Home Prices Show Signs of Cooling
The majority of metro areas in the first quarter continued to show price growth, but the gains are smaller than previous quarters, the National Association of REALTORS® says in its latest quarterly housing report.
Median existing single-family home prices rose in 74 percent of the 170 metro areas measured, based on closings in the first quarter compared with the first quarter of 2013. Twenty-two percent of the areas – or 37 – showed double-digit increases. For comparison, in the fourth quarter of 2013, 26 percent of metros had registered double-digit gains.
“The cooling rate of price growth is needed to preserve favorable housing affordability conditions in the future, but we still need more new-home construction to fully alleviate the inventory shortages in much of the country,” says Lawrence Yun, NAR’s chief economist. “Limited inventory is creating unsustainable and unhealthy price growth in some large markets, notably on the West Coast.”
The five most expensive housing markets in the first quarter were: San Jose, Calif., metro area, where the median existing single-family price was $808,000; San Francisco, $679,800; Honolulu, $672,300; Anaheim-Santa Ana, Calif., $669,800; and San Diego, $483,000.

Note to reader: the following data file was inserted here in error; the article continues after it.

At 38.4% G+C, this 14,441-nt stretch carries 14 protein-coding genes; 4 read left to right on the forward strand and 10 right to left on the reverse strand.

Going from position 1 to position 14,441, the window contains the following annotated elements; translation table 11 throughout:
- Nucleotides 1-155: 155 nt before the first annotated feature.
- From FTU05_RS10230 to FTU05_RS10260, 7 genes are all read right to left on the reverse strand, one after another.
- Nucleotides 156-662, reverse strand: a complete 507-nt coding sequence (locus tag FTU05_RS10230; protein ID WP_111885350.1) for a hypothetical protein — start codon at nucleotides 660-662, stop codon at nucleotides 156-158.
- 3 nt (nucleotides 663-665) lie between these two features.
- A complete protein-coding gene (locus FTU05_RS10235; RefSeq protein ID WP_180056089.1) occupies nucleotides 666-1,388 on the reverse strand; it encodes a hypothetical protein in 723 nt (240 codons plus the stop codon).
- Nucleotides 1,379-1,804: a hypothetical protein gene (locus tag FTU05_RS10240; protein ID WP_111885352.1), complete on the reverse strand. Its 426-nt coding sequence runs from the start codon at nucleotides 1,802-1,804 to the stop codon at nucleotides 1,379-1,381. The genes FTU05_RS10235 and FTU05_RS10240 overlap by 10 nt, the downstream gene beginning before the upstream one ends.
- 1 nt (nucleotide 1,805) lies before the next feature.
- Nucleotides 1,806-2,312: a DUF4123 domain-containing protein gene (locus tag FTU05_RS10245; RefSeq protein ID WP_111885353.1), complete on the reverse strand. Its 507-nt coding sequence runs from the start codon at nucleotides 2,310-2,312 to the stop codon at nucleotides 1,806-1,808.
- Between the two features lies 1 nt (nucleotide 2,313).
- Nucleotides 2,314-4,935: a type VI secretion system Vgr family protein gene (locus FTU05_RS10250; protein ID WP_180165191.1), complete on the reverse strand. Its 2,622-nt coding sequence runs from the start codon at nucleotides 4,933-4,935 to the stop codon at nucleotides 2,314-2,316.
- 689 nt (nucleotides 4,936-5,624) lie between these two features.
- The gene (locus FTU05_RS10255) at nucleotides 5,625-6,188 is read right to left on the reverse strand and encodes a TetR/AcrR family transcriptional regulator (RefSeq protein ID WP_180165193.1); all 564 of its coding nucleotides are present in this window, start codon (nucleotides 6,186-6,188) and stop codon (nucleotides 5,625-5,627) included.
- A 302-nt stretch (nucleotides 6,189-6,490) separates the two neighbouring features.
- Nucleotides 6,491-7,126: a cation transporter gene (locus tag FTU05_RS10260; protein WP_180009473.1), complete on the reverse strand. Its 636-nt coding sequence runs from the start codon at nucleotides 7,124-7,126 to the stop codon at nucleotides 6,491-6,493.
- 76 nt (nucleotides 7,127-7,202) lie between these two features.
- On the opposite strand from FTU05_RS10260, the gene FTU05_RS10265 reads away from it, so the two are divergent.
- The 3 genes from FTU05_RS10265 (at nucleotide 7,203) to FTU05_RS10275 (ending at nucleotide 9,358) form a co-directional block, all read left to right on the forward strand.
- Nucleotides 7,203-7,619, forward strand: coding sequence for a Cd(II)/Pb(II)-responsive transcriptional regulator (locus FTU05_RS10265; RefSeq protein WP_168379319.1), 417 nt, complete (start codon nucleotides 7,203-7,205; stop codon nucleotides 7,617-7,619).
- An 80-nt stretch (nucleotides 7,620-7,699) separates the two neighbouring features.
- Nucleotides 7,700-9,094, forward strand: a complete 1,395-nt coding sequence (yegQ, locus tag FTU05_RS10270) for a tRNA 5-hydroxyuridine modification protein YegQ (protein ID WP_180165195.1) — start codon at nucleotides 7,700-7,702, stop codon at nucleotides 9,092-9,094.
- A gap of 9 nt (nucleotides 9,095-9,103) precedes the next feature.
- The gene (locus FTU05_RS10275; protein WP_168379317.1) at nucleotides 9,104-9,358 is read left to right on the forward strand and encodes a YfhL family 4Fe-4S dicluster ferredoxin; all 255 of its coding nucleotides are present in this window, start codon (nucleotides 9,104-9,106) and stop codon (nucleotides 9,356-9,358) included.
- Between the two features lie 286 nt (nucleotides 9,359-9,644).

Meanwhile, the five lowest-cost metro areas were: Youngstown-Warren-Boardman, Ohio, with a median single-family home price of $64,600 in the first quarter; Decatur, Ill., $69,600; Toledo, Ohio, $72,100; Rockford, Ill., $73,100; and Cumberland, Md., $81,400.
Overall, the national median existing single-family home price was $191,600 in the first quarter, up 8.6 percent from $176,400 in the first quarter of 2013, NAR reports.
At the end of the first quarter, inventories of for-sale homes did show some growth. There were 1.99 million existing homes available for sale at the end of the first quarter -- 3.1 percent higher than year-ago levels. The average supply during the quarter was five months. A supply of six to seven months is considered a healthy balance for the market.